March 2015 “Tabletalk”: Scripture and Grace

Bible-Believing, Bible-Obeying by Burk Parsons | Reformed Theology Articles at Ligonier.org.

TT - March 2015The March issue of Tabletalk is on my desk and starting to be read (including the daily devotions, which continue on the wisdom literature of the Bible). This issue looks to be another enlightening and edifying one, as it focuses our attention on “Inerrancy and the Doctrine of Scripture”, a critical issue in our time (see the cover image here).

The above-linked article is editor Burk Parsons’ introduction of the theme. I think his closing paragraphs are good for all of us to read and ponder:

Scripture is the foundation for all we believe and the fountain from which we daily drink. It was the heart of the sixteenth-century Reformation, and it holds the message of eternal life for ourselves, our children, and our neighbors. It is the sacred Word of God given to us by human authors through the superintendence of the Holy Spirit, and it is our only inerrant and infallible authority for all of faith and life. Nevertheless, many professing Christians give little attention to it. Though they constantly look for a special word from God, there it sits on their shelves, gathering dust. It is ignored by many people who sit in our churches, and it is under attack by many outside the church. It has been under attack ever since the fall, when the serpent asked, “Did God really say?” (Gen. 3:1).

Fundamentally, the devil questioned the authority of the Word of God, and the devil’s servants have been questioning it ever since. Questioning the authority of God’s Word is tantamount to questioning God Himself, and questioning whether God’s sacred Word contains errors is in fact questioning God’s ability to do all things perfectly. If we question God’s Word, we have set ourselves up as a higher tribunal than God and have declared ourselves judges of God and His Word. Nevertheless, as Bible-believing Christians, we must not simply refrain from questioning the truth of God’s Word, and we must not merely believe that God’s Word is true, but we must actually believe God’s Word and submit to it in all of life as we live coram Deo, before His face.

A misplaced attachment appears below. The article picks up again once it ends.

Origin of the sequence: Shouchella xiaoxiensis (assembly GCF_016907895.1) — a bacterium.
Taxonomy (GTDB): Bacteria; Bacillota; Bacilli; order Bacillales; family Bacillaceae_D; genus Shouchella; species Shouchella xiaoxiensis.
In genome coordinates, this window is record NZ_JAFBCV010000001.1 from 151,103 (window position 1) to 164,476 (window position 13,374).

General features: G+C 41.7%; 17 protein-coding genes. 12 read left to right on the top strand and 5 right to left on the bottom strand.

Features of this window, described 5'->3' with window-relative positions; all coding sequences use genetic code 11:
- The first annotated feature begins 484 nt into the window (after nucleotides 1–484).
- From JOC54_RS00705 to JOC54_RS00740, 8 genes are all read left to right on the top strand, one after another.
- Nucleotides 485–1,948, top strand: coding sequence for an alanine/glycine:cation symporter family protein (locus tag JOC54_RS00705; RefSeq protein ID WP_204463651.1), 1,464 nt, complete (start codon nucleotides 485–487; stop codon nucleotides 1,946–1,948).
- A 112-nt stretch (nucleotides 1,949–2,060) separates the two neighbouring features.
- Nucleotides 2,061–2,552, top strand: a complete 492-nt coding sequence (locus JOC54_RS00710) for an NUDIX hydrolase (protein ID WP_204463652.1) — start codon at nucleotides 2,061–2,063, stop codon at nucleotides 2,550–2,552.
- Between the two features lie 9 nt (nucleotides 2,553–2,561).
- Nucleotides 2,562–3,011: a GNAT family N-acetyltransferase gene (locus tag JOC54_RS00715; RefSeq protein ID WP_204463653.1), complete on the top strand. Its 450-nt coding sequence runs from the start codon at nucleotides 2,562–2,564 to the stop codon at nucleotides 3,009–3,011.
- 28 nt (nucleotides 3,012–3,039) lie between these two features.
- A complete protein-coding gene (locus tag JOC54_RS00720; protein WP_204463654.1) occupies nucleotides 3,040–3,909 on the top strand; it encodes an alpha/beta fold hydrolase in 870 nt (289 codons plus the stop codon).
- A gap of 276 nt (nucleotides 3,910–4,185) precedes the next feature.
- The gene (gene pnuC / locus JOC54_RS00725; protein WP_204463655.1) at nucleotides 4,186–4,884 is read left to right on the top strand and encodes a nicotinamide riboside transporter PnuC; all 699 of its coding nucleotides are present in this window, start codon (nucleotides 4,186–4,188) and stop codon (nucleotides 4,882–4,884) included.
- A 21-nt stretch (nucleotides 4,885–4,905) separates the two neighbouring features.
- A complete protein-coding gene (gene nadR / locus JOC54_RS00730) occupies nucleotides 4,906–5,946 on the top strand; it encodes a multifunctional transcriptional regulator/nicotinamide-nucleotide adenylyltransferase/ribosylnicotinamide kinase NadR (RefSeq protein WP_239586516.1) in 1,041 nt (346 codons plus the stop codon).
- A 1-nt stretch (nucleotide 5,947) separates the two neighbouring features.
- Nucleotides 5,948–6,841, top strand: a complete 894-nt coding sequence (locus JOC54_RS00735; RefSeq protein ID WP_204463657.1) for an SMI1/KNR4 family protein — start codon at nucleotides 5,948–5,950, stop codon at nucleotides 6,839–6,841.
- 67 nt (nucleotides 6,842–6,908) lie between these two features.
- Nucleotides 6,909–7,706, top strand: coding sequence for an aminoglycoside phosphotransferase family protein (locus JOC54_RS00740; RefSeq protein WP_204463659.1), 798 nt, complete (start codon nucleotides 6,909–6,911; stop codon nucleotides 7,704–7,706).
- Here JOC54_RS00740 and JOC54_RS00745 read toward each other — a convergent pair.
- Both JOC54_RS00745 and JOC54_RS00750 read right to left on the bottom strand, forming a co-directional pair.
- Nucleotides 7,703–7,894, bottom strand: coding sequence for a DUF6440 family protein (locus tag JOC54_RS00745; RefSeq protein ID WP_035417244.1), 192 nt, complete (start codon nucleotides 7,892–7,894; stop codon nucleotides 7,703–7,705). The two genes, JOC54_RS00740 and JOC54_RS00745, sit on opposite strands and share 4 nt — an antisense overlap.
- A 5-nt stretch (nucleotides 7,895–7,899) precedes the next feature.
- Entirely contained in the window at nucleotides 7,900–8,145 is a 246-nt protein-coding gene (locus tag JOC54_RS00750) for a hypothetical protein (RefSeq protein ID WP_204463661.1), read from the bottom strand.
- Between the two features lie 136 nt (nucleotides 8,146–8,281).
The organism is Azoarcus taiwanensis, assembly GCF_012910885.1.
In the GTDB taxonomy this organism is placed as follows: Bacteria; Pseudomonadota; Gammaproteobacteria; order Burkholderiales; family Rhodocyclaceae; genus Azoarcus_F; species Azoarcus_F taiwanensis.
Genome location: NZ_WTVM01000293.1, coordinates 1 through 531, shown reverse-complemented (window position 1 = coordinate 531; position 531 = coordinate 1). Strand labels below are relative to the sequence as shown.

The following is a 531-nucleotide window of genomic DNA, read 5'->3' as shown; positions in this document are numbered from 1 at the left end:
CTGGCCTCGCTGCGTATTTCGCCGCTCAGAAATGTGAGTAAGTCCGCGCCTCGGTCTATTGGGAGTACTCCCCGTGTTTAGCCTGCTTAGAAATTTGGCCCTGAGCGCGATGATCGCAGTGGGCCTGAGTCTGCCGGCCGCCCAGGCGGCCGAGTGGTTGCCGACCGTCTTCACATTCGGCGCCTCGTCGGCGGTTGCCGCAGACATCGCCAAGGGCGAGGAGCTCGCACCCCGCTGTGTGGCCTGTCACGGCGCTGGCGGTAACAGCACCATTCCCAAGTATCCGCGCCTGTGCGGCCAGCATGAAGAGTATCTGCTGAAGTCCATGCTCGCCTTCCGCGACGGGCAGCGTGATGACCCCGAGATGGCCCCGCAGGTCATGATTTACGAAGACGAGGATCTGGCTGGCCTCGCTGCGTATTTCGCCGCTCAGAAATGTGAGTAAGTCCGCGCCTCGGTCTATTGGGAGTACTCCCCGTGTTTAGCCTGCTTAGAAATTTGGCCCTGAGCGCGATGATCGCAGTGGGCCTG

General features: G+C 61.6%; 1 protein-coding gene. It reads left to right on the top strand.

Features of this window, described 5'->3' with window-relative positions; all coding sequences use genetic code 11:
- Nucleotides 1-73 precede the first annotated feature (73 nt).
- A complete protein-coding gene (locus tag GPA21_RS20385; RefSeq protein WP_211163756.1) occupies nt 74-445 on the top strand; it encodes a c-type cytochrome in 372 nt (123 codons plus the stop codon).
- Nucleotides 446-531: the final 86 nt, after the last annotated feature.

As an addition, R.C.Sproul, Sr. has a fine article on God’s grace, titled “What Is Grace?” Here’s a little piece from that too:

With respect to the Lord, we are debtors who cannot pay. That’s why the Bible speaks of redemption in economic language—we were bought with a price (1 Cor. 6:20). Only someone else—Christ—can pay our debt. That’s grace. It’s not our good works that secure our rescue but only the works of Christ. It’s His merit, not ours. We don’t merit anything. He grants us His merit by grace, and we receive it only by faith. The essence of grace is its voluntary free bestowal. As soon as it’s a requirement, it’s no longer grace.

Grace should never cease to amaze us. God has an absolute, pure, holy standard of justice. That’s why we cling with all our might to the merit of Jesus Christ. He alone has the merit to satisfy the demands of God’s justice, and He gives it freely to us. We haven’t merited it. There’s nothing in us that elicits the Lord’s favor that leads to our justification. It’s pure grace.

And the more we understand what God has done for us as sinners, the more willing we are to do whatever He requires. The great teachers of the church say the first point of genuine sanctification is an increasing awareness of our own sinfulness. With that comes, at the same time, an increasing awareness of God’s grace. And with that, again, increasing love and increasing willingness to obey Him.

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